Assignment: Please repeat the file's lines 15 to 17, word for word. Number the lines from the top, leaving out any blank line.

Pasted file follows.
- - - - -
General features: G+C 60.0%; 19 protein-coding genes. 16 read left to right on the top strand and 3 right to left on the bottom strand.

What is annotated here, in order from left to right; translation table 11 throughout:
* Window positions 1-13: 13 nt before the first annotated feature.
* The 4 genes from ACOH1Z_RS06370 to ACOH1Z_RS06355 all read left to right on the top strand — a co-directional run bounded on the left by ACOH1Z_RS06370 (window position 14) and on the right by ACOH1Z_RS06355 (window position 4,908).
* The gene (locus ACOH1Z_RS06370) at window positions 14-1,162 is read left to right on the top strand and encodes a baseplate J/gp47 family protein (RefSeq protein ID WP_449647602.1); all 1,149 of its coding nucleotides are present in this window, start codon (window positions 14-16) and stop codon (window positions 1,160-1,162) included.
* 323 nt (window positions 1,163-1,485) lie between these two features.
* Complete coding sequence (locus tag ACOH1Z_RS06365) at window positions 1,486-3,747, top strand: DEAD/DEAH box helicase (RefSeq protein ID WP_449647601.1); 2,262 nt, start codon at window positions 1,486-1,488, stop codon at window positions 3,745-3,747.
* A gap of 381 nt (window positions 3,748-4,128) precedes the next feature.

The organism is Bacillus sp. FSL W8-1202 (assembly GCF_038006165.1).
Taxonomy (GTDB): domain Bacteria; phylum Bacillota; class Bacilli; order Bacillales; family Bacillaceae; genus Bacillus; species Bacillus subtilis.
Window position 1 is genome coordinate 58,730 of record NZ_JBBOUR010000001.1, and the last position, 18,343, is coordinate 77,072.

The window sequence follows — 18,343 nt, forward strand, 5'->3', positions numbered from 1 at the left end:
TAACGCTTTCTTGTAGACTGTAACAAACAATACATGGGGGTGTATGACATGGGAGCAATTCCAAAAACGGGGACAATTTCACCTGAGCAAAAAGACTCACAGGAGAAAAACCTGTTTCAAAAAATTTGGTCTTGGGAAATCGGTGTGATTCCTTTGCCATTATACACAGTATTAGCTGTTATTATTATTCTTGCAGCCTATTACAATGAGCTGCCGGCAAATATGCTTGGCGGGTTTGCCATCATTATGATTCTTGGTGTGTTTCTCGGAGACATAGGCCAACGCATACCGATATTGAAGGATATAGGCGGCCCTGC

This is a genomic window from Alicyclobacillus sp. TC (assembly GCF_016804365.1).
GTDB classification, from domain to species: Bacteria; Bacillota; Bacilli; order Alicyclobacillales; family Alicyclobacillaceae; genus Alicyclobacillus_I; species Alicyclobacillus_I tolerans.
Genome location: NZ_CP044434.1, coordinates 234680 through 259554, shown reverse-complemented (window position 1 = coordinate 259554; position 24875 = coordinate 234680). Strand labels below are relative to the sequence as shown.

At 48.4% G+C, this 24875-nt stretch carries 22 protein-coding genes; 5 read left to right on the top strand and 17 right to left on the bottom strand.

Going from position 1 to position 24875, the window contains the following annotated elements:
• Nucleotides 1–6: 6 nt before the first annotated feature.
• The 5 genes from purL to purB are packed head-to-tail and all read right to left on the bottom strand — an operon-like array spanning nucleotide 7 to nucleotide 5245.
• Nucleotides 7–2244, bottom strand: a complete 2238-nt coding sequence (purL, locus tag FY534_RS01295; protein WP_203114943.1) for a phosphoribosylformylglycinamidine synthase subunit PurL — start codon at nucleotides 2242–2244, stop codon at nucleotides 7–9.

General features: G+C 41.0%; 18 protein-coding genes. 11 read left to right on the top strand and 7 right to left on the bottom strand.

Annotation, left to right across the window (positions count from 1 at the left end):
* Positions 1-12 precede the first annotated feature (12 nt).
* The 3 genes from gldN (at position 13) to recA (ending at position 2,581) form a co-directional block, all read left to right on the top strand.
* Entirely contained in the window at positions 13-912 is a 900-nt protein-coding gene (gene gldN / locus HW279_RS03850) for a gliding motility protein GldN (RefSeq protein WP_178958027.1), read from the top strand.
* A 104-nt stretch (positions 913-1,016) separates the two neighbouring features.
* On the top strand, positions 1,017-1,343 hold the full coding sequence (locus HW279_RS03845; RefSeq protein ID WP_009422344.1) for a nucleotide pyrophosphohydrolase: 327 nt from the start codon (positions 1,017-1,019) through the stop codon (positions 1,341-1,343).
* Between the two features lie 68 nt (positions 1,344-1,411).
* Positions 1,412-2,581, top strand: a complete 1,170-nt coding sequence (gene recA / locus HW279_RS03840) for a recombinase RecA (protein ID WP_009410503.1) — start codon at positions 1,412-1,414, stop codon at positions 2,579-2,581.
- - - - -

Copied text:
GTDB classification, from domain to species: Bacteria; Bacillota; Bacilli; order Alicyclobacillales; family Alicyclobacillaceae; genus Alicyclobacillus_I; species Alicyclobacillus_I tolerans.
Genome location: NZ_CP044434.1, coordinates 234680 through 259554, shown reverse-complemented (window position 1 = coordinate 259554; position 24875 = coordinate 234680). Strand labels below are relative to the sequence as shown.

At 48.4% G+C, this 24875-nt stretch carries 22 protein-coding genes; 5 read left to right on the top strand and 17 right to left on the bottom strand.